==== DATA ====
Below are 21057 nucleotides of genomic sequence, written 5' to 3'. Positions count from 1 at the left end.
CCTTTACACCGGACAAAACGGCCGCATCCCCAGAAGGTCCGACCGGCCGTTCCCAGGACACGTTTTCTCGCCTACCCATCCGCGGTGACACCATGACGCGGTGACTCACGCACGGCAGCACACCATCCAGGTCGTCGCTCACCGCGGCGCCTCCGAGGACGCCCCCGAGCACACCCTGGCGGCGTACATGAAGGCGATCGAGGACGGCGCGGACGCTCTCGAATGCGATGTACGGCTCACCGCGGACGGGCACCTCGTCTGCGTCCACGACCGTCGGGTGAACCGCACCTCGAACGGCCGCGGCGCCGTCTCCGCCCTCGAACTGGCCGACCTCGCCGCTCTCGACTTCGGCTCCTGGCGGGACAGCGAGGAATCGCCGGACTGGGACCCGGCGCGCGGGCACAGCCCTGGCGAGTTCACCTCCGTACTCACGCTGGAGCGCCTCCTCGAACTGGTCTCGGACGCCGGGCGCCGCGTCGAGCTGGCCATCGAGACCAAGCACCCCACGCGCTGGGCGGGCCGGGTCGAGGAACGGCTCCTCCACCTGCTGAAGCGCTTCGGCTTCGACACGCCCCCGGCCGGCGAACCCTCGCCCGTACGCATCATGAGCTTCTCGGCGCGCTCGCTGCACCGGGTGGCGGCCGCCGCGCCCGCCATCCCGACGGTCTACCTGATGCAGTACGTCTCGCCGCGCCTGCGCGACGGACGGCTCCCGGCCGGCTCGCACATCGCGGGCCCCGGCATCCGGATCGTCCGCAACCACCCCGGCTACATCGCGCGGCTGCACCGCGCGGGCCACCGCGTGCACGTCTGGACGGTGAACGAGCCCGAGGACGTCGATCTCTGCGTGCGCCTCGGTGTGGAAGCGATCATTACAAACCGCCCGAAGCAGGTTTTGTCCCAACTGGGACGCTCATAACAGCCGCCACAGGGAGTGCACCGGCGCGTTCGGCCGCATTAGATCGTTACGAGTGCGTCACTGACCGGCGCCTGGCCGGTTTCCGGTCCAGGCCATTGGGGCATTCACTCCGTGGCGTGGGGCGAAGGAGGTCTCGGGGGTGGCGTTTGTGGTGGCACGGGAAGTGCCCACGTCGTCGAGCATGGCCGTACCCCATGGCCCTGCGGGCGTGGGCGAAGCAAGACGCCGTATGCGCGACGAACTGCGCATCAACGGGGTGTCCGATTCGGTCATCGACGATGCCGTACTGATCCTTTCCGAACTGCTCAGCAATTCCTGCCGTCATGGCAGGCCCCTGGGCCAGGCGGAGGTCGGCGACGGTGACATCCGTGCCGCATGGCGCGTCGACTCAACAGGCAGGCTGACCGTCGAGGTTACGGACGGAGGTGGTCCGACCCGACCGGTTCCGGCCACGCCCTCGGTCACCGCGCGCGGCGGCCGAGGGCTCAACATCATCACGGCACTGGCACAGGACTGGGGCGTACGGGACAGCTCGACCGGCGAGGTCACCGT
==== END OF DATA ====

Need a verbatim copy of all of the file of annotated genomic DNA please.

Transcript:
Below are 21057 nucleotides of genomic sequence, written 5' to 3'. Positions count from 1 at the left end.
CCTTTACACCGGACAAAACGGCCGCATCCCCAGAAGGTCCGACCGGCCGTTCCCAGGACACGTTTTCTCGCCTACCCATCCGCGGTGACACCATGACGCGGTGACTCACGCACGGCAGCACACCATCCAGGTCGTCGCTCACCGCGGCGCCTCCGAGGACGCCCCCGAGCACACCCTGGCGGCGTACATGAAGGCGATCGAGGACGGCGCGGACGCTCTCGAATGCGATGTACGGCTCACCGCGGACGGGCACCTCGTCTGCGTCCACGACCGTCGGGTGAACCGCACCTCGAACGGCCGCGGCGCCGTCTCCGCCCTCGAACTGGCCGACCTCGCCGCTCTCGACTTCGGCTCCTGGCGGGACAGCGAGGAATCGCCGGACTGGGACCCGGCGCGCGGGCACAGCCCTGGCGAGTTCACCTCCGTACTCACGCTGGAGCGCCTCCTCGAACTGGTCTCGGACGCCGGGCGCCGCGTCGAGCTGGCCATCGAGACCAAGCACCCCACGCGCTGGGCGGGCCGGGTCGAGGAACGGCTCCTCCACCTGCTGAAGCGCTTCGGCTTCGACACGCCCCCGGCCGGCGAACCCTCGCCCGTACGCATCATGAGCTTCTCGGCGCGCTCGCTGCACCGGGTGGCGGCCGCCGCGCCCGCCATCCCGACGGTCTACCTGATGCAGTACGTCTCGCCGCGCCTGCGCGACGGACGGCTCCCGGCCGGCTCGCACATCGCGGGCCCCGGCATCCGGATCGTCCGCAACCACCCCGGCTACATCGCGCGGCTGCACCGCGCGGGCCACCGCGTGCACGTCTGGACGGTGAACGAGCCCGAGGACGTCGATCTCTGCGTGCGCCTCGGTGTGGAAGCGATCATTACAAACCGCCCGAAGCAGGTTTTGTCCCAACTGGGACGCTCATAACAGCCGCCACAGGGAGTGCACCGGCGCGTTCGGCCGCATTAGATCGTTACGAGTGCGTCACTGACCGGCGCCTGGCCGGTTTCCGGTCCAGGCCATTGGGGCATTCACTCCGTGGCGTGGGGCGAAGGAGGTCTCGGGGGTGGCGTTTGTGGTGGCACGGGAAGTGCCCACGTCGTCGAGCATGGCCGTACCCCATGGCCCTGCGGGCGTGGGCGAAGCAAGACGCCGTATGCGCGACGAACTGCGCATCAACGGGGTGTCCGATTCGGTCATCGACGATGCCGTACTGATCCTTTCCGAACTGCTCAGCAATTCCTGCCGTCATGGCAGGCCCCTGGGCCAGGCGGAGGTCGGCGACGGTGACATCCGTGCCGCATGGCGCGTCGACTCAACAGGCAGGCTGACCGTCGAGGTTACGGACGGAGGTGGTCCGACCCGACCGGTTCCGGCCACGCCCTCGGTCACCGCGCGCGGCGGCCGAGGGCTCAACATCATCACGGCACTGGCACAGGACTGGGGCGTACGGGACAGCTCGACCGGCGAGGTCACCGT